There was plenty of physical comedy, and nothing to concern parents. The closest this movie ever got to PG: Russ and Valerie were 'interrupted', but of course younger kids wouldn't know what they were getting ready to do in bed.

    This was fluff and somewhat predictable, but it was the kind of movie I enjoy.
  • familyfan24 December 2003
    The cast was good, and I thought it was a good performance from Christopher Lloyd, whom I like from previous movies. The movie was a great family movie, nothing that would make you worry to show it to younger kids, a good story line, lots of laughs, lighthearted and enjoyable. If you want to entertain children without being bored to tears this fits the bill. Kid pleasing, and not difficult for a parent to watch, either.
  • This wasn't a particularly good movie, but it wasn't awful either. Incredibly and sometimes charmingly predictable--like a Leave It to Beaver episode--Rent-a-Kid is neither very interesting nor particularly memorable, but it's pretty harmless. It's typical made-for-TV fare, really, devoid of well-developed characters or relationships, and in the end everybody is a good guy. But it doesn't insult one's intelligence and the kids are fairly cute--unlike the typical obnoxious, irritatingly precocious brats that usually plague this sort of movie. Rent-a-Kid makes for entertainment only if you're really bored, but at least you won't feel worse about the world after having watched it.
  • Obnoxious Yuppies rent three kids to see if they will like being parents. Suspension of disbelief is required, of course, because in real life there is a shortage of non-dysfunctional kids to be adopted. The dad is a real jerk and the mom is very likeable. Good for kids.
  • When an orphanage manager goes on vacation, his father takes over the details of the center and winds up renting the kids. When a well off, got it made couple with a nice apartment and great life get the notion to adopt this idea was tailor made for them. Why would they want to spoil their elegant existence with a trio of hairbrained carpet creepers? No way would people like these two need kids to make life wonderful. This movie makes it look like the real world works this way, but I am the picture of dubiety.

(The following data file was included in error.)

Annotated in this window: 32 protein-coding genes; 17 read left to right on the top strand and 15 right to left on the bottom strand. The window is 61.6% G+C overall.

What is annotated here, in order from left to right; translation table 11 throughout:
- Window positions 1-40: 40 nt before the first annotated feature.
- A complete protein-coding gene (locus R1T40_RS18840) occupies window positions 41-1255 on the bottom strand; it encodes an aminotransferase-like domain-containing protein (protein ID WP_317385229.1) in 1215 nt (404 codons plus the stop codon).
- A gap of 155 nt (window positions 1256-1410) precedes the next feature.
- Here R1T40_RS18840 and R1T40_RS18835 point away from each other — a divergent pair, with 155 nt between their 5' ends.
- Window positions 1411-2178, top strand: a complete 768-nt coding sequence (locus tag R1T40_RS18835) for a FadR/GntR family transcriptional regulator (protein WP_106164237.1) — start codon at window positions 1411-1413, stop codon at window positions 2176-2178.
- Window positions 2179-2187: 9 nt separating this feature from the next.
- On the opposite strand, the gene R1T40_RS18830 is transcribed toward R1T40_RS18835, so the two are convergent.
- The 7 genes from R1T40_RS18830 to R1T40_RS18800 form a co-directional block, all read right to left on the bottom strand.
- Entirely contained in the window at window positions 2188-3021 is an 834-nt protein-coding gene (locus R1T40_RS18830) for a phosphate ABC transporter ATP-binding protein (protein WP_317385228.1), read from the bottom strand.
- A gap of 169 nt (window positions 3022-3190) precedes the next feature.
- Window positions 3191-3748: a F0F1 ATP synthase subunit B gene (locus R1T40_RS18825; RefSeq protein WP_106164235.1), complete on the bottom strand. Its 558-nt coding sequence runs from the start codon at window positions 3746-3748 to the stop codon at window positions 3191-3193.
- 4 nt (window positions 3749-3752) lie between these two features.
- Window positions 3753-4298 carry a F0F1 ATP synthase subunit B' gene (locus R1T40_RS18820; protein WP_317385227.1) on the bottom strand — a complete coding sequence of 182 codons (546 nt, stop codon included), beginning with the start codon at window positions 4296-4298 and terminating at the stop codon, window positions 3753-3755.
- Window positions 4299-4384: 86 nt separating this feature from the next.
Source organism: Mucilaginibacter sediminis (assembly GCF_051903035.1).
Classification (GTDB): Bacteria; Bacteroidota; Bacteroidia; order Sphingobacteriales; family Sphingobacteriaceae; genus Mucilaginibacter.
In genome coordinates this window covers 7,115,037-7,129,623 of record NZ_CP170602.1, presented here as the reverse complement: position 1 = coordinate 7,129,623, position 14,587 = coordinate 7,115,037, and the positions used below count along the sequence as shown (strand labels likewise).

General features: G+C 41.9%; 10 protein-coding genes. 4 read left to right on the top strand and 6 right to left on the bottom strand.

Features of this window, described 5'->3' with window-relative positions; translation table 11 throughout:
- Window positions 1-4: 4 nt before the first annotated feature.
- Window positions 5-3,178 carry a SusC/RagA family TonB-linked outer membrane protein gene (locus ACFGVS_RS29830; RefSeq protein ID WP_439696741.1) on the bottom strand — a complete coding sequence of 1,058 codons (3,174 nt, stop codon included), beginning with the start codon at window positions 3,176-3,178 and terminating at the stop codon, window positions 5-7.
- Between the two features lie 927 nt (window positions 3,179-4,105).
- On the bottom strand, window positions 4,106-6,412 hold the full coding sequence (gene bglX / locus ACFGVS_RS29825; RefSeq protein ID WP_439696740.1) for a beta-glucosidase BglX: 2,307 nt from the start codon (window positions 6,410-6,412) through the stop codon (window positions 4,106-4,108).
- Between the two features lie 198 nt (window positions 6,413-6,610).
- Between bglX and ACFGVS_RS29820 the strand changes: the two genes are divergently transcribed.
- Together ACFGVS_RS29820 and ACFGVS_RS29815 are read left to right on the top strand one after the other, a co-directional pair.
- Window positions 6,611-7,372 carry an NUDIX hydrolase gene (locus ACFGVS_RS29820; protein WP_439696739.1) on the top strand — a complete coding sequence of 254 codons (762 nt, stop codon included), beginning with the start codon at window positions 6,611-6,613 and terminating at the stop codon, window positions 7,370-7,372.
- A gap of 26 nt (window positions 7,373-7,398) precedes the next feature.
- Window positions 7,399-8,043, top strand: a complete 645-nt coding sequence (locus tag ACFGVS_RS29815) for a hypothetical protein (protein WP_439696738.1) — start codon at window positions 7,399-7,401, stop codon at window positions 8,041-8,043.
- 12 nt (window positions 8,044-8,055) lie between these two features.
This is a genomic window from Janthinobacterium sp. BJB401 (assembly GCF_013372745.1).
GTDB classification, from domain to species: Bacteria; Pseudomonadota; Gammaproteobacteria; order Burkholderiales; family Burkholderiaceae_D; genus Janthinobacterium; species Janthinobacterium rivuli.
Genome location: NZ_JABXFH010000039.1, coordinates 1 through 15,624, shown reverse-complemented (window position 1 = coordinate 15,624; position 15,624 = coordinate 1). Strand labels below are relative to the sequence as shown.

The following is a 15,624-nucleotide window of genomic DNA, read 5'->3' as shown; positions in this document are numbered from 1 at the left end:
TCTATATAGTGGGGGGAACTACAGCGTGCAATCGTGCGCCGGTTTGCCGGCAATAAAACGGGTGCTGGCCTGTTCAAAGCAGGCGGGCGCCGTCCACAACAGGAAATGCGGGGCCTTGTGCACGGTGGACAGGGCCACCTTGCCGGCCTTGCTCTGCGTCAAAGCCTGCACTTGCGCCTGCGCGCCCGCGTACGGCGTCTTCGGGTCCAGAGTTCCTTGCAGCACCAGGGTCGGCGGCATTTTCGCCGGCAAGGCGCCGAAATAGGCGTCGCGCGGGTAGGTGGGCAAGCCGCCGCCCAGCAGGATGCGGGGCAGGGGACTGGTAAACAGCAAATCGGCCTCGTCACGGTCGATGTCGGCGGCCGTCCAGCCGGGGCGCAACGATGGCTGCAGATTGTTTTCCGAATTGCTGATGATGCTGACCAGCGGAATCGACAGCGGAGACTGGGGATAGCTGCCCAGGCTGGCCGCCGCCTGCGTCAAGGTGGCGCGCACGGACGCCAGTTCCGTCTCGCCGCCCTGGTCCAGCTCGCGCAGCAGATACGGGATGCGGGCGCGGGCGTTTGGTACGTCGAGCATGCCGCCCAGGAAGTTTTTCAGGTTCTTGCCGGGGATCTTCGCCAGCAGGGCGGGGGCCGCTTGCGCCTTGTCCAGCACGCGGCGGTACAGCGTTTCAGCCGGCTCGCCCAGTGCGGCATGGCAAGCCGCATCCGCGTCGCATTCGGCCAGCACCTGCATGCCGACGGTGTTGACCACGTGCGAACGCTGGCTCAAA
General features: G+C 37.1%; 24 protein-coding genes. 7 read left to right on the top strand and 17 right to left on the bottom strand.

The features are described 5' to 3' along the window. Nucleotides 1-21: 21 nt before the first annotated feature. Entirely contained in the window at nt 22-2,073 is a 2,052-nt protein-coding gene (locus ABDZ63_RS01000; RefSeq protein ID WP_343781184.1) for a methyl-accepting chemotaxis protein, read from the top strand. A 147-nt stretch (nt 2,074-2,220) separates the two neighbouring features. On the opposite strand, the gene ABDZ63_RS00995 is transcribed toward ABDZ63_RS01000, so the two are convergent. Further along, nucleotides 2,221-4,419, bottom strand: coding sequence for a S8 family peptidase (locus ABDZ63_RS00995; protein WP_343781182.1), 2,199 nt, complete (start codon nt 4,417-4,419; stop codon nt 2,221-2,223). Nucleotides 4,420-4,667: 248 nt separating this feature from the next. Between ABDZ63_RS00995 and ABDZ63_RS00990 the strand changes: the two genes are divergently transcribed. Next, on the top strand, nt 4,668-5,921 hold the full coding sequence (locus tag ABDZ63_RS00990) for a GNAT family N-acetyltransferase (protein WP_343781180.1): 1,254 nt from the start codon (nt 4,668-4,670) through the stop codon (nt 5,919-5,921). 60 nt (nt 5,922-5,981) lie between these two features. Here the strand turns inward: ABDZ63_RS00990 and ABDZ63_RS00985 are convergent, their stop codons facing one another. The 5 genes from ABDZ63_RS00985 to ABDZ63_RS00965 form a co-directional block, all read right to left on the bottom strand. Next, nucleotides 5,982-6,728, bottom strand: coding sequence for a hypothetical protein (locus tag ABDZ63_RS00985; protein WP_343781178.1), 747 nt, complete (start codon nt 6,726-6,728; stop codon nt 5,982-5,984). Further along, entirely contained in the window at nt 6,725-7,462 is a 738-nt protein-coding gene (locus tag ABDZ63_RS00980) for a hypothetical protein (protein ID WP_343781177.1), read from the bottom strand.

• I'm strongly considering starting a petition to introduce some kind of penalty for casting Nielsen and/or Lloyd in comedies if they are not going to be funny in the least. Suburban Commando and Mr. Magoo, I'm looking at you! But not directly, because that has proved a hazardous practice. And then there's of course this. It's not just those two, either; nothing in this is worth as much as a brief smirk or chuckle. Also wasted is Matt McCoy who you may remember from... uh... well... give me a minute... The Hand That Rocks the Cradle. Yeah. That'll do. The three are given so little material to work with that their performances in this aren't particularly memorable, and yet they are by far the best of the bunch. It's no surprise that the kids are the worst. The girl is especially unconvincing. Having forgotten the concept of humor, the writer settles for coming up with a bunch of weird quirks(!), and hopes that it'll pass for character development, as well. Your suspension of disbelief will probably all be spent immediately when this actually asks you to swallow Tony Rosata being Leslie's son. So, you're not likely to buy the simplistic cookie-cut plot, there's no good acting, and the jokes and gags offer nothing to laugh at. Once you've watched one of these crappy, tired and bland family films, you've seen them all. Why bother? I recommend this solely to those who feel utterly compelled to take in each of these wretched things. 5/10